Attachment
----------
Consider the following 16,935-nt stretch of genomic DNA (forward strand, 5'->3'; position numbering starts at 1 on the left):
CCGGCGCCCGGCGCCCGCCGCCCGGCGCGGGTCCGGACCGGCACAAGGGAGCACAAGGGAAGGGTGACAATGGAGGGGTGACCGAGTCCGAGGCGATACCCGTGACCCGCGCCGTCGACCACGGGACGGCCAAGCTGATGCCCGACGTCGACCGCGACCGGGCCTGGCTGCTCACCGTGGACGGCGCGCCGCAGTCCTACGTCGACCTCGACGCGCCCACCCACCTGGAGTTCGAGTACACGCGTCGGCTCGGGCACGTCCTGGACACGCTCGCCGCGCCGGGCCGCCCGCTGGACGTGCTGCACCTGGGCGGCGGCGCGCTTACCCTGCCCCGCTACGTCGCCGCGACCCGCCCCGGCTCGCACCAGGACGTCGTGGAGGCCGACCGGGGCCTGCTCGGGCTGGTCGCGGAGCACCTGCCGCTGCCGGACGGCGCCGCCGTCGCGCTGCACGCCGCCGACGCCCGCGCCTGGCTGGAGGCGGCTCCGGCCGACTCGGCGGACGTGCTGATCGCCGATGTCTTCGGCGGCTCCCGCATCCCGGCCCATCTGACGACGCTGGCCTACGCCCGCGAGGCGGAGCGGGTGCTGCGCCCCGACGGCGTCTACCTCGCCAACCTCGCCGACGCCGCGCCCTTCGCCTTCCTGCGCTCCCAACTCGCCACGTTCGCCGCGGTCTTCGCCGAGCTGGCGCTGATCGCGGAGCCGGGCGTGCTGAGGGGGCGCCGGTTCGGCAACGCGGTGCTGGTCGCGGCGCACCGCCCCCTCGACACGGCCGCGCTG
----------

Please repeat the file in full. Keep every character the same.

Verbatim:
Consider the following 16,935-nt stretch of genomic DNA (forward strand, 5'->3'; position numbering starts at 1 on the left):
CCGGCGCCCGGCGCCCGCCGCCCGGCGCGGGTCCGGACCGGCACAAGGGAGCACAAGGGAAGGGTGACAATGGAGGGGTGACCGAGTCCGAGGCGATACCCGTGACCCGCGCCGTCGACCACGGGACGGCCAAGCTGATGCCCGACGTCGACCGCGACCGGGCCTGGCTGCTCACCGTGGACGGCGCGCCGCAGTCCTACGTCGACCTCGACGCGCCCACCCACCTGGAGTTCGAGTACACGCGTCGGCTCGGGCACGTCCTGGACACGCTCGCCGCGCCGGGCCGCCCGCTGGACGTGCTGCACCTGGGCGGCGGCGCGCTTACCCTGCCCCGCTACGTCGCCGCGACCCGCCCCGGCTCGCACCAGGACGTCGTGGAGGCCGACCGGGGCCTGCTCGGGCTGGTCGCGGAGCACCTGCCGCTGCCGGACGGCGCCGCCGTCGCGCTGCACGCCGCCGACGCCCGCGCCTGGCTGGAGGCGGCTCCGGCCGACTCGGCGGACGTGCTGATCGCCGATGTCTTCGGCGGCTCCCGCATCCCGGCCCATCTGACGACGCTGGCCTACGCCCGCGAGGCGGAGCGGGTGCTGCGCCCCGACGGCGTCTACCTCGCCAACCTCGCCGACGCCGCGCCCTTCGCCTTCCTGCGCTCCCAACTCGCCACGTTCGCCGCGGTCTTCGCCGAGCTGGCGCTGATCGCGGAGCCGGGCGTGCTGAGGGGGCGCCGGTTCGGCAACGCGGTGCTGGTCGCGGCGCACCGCCCCCTCGACACGGCCGCGCTG